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Publication Detail
Surgical efficiency in femtosecond laser cataract surgery compared with phacoemulsification cataract surgery: a case-control study.
  • Publication Type:
    Journal article
  • Publication Sub Type:
    Article
  • Authors:
    Day AC, Smith PR, Tang HL, Aiello F, Hussain B, Maurino V, Marshall J, Saleh GM
  • Publication date:
    17/02/2018
  • Pagination:
    e018478
  • Journal:
    BMJ open
  • Volume:
    8
  • Issue:
    2
  • Medium:
    Electronic
  • Status:
    Published
  • Print ISSN:
    2044-6055
  • Language:
    eng
  • Addresses:
    Moorfields Eye Hospital, London, UK.
Abstract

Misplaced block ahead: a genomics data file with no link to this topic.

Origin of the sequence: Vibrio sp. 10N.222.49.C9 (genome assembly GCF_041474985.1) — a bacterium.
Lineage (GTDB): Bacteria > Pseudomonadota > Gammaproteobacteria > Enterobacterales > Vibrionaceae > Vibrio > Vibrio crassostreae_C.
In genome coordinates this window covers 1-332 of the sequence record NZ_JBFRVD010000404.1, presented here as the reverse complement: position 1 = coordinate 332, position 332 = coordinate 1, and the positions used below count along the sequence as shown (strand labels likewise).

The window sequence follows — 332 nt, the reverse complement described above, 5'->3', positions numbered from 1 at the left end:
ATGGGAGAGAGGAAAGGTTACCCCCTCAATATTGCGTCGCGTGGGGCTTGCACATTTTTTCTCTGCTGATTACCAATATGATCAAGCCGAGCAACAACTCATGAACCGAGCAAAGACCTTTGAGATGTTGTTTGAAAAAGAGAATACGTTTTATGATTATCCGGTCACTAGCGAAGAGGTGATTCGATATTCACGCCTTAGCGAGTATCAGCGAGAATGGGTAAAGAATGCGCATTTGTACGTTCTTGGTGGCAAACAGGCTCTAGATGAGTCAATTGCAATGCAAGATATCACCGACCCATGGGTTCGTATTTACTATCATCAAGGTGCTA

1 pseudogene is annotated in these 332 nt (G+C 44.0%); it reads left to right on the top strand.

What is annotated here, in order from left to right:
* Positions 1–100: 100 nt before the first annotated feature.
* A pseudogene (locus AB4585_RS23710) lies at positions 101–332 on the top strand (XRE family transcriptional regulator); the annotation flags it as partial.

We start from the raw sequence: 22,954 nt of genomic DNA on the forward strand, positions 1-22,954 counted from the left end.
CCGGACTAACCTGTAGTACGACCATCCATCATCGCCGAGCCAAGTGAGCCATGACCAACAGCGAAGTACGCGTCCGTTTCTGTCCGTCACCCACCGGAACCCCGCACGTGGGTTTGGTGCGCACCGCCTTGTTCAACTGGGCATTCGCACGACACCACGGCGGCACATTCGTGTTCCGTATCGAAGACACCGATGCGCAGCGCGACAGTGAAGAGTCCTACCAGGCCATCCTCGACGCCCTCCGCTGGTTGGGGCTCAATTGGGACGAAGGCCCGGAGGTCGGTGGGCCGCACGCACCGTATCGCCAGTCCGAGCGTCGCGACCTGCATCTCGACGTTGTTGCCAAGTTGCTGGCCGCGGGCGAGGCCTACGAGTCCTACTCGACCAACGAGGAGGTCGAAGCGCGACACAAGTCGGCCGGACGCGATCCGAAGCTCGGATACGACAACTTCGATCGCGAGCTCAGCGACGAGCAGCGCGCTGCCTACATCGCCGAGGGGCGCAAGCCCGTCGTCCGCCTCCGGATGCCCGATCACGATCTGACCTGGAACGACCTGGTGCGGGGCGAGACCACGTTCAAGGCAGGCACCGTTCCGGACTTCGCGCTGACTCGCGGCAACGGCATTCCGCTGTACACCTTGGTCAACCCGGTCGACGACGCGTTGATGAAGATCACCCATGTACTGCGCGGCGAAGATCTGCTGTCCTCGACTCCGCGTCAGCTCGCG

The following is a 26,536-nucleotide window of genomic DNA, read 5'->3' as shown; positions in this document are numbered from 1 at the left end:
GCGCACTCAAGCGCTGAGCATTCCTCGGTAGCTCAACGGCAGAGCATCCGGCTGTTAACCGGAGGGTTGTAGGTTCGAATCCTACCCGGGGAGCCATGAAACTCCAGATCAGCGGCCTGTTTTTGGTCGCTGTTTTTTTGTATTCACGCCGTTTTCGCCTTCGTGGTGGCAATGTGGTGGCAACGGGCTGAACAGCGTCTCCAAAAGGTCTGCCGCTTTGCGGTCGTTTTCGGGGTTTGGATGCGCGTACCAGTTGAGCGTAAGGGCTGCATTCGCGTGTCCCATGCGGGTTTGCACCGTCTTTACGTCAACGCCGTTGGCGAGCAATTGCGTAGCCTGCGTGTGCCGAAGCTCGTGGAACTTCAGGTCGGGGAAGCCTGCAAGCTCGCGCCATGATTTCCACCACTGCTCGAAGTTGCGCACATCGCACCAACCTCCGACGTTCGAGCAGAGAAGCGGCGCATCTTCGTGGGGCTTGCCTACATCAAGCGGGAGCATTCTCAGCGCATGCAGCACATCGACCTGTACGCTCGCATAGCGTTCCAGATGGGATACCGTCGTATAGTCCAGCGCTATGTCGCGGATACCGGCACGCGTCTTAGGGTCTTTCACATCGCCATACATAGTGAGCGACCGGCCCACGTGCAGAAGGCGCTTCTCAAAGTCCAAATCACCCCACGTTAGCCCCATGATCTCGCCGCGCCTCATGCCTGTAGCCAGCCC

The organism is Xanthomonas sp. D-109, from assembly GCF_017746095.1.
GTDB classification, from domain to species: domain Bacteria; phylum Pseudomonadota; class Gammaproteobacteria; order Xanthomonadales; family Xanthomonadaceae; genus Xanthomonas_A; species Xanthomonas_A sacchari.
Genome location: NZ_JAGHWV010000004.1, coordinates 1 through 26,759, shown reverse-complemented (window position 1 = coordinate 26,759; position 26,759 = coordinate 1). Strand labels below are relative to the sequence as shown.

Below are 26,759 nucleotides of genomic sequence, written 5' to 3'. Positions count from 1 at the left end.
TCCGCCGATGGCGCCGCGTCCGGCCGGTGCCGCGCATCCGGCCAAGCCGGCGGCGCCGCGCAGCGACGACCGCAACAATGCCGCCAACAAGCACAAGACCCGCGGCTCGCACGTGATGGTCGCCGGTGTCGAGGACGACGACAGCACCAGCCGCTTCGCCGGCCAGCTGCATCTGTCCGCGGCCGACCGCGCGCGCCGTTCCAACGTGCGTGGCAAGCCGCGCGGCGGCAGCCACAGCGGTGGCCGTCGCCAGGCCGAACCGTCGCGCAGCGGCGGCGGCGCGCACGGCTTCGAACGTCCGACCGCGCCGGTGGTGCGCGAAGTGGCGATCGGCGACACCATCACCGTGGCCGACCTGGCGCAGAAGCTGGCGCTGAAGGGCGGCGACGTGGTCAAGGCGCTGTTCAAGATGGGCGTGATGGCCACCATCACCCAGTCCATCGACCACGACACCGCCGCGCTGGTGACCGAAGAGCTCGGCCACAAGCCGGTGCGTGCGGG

To investigate differences in surgical time, the distance the surgical instrument travelled and number of movements required to complete manual phacoemulsification cataract surgery versus femtosecond laser cataract surgery.Non-randomised comparative case series.Single surgery site, Moorfields Eye Hospital, UK.40 cataract surgeries of 40 patients.Laser-assisted and manual phacoemulsification cataract surgery. Laser-assisted surgery cases were performed using the AMO Catalys platform.Computer vision tracking software PhacoTracking were applied to the recordings to establish the distance the instrument travelled, total number of movements (the number of times an instrument stops and starts moving) and time taken for surgery steps including phacoemulsification, irrigation-aspiration (IA) and overall surgery time. The time taken for laser docking and delivery was not included in the analyses.Data on 19 laser-assisted and 19 manual phacoemulsification surgeries were analysed (two cases were excluded due to insufficient video-recording quality). There were no differences in the number of instrument moves, the distance the instrument travelled or time taken to complete the phacoemulsification stage. However for IA, the number of instrument moves (manual: mean 20 (SD 15) vs laser: mean 38 (SD 22), P=0.008) and time taken (manual: mean 75 s (SD 24) vs laser: mean 108 s (SD 36), P=0.003) were significantly greater for laser cases. For laser versus manual cases overall, there was no difference in number of moves or the distance the instrument travelled, but laser cases took longer (mean 88 s, P=0.049).Laser cataract surgery cases took longer to complete without accounting for the time taken to complete the laser procedure itself. This appears to be in part due to IA requiring more instrument manoeuvres and taking longer to complete. Data from a large randomised series would better elucidate this relationship.
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